|Brown bag checklist|
|Brown bag checklist|
When packing your child’s (or your own) lunch, try to …
- include a variety of foods from the major food groups.
- keep calories in mind. Sweetened drinks, cookies and desserts are possible sources of extra fat and sugar.
- use small amounts of high-fat foods, such as butter, margarine, mayonnaise, sour cream and fatty meats.
- include foods with dietary fiber, such as fruits, vegetables and whole-grain breads.
|Have it your way|
|Have it your way|
Here’s how to make your next fast-food lunch quick—and healthy:
- Ask for mustard instead of mayonnaise.
- Choose grilled chicken over fried chicken or a burger.
- Go cheeseless.
- Fill the sandwich with salad fixings like lettuce, tomato, onion and alfalfa sprouts. Remove some of the main filling if you have to make room for these healthy stuffers.
- Ask for light mayo on your tuna, chicken or seafood sandwich.
- Ask for a whole-wheat roll.
- Say no to chips, cookies and other high-fat sidekicks.
Did you know the average American eats 193 sandwiches a year? That’s a lot of sandwiches, but unfortunately, it may not represent a whole lot of variety where it counts—between the slices. If you’re suffering from brown-bagger boredom, chances are you’re not getting the nutrients you need for optimal health.
But fear not. Here’s how to turn your same-old sandwich into a power-packed midday meal.Give your bread a boost
Are you still hooked on white bread? If so, it’s time to explore other grains. Oatmeal, whole-wheat, rye and pumpernickel breads add extra fiber and nutrients to your sandwich. (Note: Before you grab the first wheat bread you see, scan the nutrition label. Many wheat breads contain mostly white flour; make sure wheat is the first and only flour mentioned.) To give your sandwich an ethnic flair, roll your filling in a tortilla or stuff it into a pita.Fill up on filling
Granted, a sandwich isn’t much without the filling. But the most popular sandwich filling—deli meat—isn’t best for your body. Although convenient, a few slices can shoot up your sodium and fat intake. A 4-ounce serving can easily add 28 grams of fat and 1,200 milligrams of sodium to your lunch.
Low-fat and low-sodium luncheon meats will help keep your diet in check, but for a heartier, more satisfying sandwich, use whole chicken and turkey leftovers (cooked without the skin).
Now step outside the lunch box for a moment. What about a roasted veggie sandwich or a hummus and carrot pita? Be creative with your filling—remember, you can fit just about anything between two slices of bread. Here are some other examples:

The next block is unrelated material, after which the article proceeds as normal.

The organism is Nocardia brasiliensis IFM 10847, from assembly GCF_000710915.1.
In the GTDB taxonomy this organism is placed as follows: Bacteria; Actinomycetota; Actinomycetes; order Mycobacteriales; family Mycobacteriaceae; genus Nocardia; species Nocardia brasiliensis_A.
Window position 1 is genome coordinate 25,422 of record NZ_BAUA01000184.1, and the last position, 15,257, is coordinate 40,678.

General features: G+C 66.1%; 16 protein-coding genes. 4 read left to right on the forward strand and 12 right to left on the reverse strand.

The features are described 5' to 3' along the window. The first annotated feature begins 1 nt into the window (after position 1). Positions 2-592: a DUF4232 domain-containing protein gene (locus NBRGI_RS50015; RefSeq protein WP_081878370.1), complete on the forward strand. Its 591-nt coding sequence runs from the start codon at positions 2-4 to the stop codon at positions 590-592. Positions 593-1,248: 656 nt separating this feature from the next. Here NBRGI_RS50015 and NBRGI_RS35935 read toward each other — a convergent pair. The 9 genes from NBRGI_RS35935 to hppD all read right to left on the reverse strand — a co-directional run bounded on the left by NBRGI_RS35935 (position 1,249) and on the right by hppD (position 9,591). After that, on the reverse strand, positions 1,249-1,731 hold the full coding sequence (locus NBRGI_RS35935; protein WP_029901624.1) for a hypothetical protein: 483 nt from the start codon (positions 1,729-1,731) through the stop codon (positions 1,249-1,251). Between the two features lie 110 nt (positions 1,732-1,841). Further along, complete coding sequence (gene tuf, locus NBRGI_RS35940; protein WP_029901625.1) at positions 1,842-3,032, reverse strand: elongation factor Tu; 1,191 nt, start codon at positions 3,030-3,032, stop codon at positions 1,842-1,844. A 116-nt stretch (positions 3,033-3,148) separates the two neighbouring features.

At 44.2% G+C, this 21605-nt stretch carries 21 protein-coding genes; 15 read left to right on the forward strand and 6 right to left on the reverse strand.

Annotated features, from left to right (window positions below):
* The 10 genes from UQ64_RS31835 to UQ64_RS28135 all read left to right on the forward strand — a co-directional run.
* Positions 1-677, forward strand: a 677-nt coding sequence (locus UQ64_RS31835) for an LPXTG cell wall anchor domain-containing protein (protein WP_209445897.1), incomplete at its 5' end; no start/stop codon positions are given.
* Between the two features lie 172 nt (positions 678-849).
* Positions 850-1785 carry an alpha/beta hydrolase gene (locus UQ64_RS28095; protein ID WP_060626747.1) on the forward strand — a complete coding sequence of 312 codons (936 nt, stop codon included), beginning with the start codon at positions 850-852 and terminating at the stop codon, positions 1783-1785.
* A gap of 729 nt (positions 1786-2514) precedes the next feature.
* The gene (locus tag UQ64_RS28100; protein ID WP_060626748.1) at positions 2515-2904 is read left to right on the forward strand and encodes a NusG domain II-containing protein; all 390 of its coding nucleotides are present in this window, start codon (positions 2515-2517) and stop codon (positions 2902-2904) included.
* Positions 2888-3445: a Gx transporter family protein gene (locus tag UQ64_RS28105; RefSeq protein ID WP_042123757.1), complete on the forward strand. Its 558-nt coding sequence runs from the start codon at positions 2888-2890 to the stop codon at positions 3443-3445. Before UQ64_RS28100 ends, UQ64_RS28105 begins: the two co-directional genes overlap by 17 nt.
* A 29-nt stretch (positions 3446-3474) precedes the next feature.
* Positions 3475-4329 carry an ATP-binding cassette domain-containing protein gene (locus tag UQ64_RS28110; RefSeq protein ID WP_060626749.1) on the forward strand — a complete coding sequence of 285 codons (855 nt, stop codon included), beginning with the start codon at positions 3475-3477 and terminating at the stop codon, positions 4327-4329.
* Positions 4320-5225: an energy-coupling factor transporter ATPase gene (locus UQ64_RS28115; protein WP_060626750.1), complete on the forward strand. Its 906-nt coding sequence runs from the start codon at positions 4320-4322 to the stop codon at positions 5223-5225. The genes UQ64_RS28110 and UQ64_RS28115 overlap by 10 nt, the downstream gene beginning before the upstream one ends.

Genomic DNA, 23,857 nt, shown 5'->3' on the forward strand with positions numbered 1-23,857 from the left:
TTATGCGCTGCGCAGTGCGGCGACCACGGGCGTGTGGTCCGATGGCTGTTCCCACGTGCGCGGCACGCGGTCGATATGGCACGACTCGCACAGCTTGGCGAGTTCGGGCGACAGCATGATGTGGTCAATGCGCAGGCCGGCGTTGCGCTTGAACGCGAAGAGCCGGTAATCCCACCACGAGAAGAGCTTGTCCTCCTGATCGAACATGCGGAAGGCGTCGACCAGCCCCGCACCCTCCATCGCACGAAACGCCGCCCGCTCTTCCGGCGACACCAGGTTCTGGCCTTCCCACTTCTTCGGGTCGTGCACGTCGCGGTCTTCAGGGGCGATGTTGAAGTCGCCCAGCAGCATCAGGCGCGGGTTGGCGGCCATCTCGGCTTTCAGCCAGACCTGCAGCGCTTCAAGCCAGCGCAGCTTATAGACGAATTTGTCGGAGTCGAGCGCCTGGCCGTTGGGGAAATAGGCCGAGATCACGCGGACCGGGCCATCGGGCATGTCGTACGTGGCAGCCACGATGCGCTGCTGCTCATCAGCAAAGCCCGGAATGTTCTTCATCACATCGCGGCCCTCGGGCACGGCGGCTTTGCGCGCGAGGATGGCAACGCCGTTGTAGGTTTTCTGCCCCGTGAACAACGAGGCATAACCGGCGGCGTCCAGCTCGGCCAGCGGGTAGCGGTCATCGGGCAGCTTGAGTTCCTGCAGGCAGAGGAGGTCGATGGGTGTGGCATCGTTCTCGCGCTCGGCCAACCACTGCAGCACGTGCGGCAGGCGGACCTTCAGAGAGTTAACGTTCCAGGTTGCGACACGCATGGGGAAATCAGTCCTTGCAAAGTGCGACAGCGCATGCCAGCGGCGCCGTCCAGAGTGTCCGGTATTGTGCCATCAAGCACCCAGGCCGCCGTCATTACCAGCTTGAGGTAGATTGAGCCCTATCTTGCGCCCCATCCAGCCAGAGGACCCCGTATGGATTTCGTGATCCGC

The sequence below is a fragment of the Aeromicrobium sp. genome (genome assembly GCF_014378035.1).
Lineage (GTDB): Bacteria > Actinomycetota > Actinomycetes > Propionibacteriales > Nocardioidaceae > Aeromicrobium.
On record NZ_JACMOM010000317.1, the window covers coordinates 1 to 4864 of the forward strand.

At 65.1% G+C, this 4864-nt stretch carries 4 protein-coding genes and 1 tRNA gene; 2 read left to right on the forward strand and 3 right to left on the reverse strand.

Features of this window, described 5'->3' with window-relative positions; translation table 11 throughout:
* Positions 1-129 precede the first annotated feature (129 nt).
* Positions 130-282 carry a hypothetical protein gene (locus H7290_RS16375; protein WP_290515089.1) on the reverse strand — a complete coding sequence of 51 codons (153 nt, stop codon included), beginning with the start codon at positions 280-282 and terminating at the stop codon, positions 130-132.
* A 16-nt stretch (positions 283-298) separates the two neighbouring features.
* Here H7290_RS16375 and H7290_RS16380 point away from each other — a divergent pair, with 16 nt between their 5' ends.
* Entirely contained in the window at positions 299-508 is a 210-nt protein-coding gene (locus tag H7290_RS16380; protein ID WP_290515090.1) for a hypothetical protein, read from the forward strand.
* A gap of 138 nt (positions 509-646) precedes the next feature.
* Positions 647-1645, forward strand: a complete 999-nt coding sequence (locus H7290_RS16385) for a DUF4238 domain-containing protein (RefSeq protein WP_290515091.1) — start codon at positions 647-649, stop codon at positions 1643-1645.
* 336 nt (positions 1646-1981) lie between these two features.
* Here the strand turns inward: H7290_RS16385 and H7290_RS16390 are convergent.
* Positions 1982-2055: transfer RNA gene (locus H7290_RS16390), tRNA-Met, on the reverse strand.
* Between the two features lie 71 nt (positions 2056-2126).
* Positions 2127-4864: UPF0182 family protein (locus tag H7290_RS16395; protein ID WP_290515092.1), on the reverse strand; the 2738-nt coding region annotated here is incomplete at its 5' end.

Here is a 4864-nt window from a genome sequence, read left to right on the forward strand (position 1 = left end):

- fresh mozzarella and tomatoes
- roasted carrots, onion and eggplant
- Caesar salad with chicken
- black bean and veggie roll-up
- spinach salad
If your sandwich is going to be sitting around all morning, wait until serving time to add tomatoes or dressings that might make the bread soggy.
Light takes on old favorites
- Slimmer salads. Although tuna, chicken and egg salads can help banish the sliced-meat doldrums, prepared varieties can be heavy on the mayo. Instead of buying salads, make them yourself using a small amount of low-fat mayo, or try substituting reduced-calorie salad dressing. Add chopped apples, sliced grapes and chunks of celery to help boost your fruit and vegetable intake. And to reduce the amount of cholesterol in your egg salad, use one egg yolk for every three egg whites.
- Peanut power. Whether you’re whipping up a PB&J sandwich for yourself or your youngster, try banana slices or raisins instead of jelly for added flavor—and fiber.
- Better BLT. Turn your BLT into a TLT and dig in. Just use two slices of turkey bacon instead of the regular variety, pile on the lettuce and tomato and use just a dab of reduced-fat mayo.
- Grilled with gusto. Try reduced-fat American cheese between two slices of light bread to turn the standard sandwich into a waist-watcher’s delight.
- Bagel bites. Can’t get enough of those oversized bagels? Slice them in half and remove most of the dough, then stuff with shredded lettuce and a slice of light luncheon meat. Or if cream cheese is your preference, use just a tablespoon of the reduced-fat variety. Sprinkle with a teaspoon or so of chopped walnuts for extra crunch.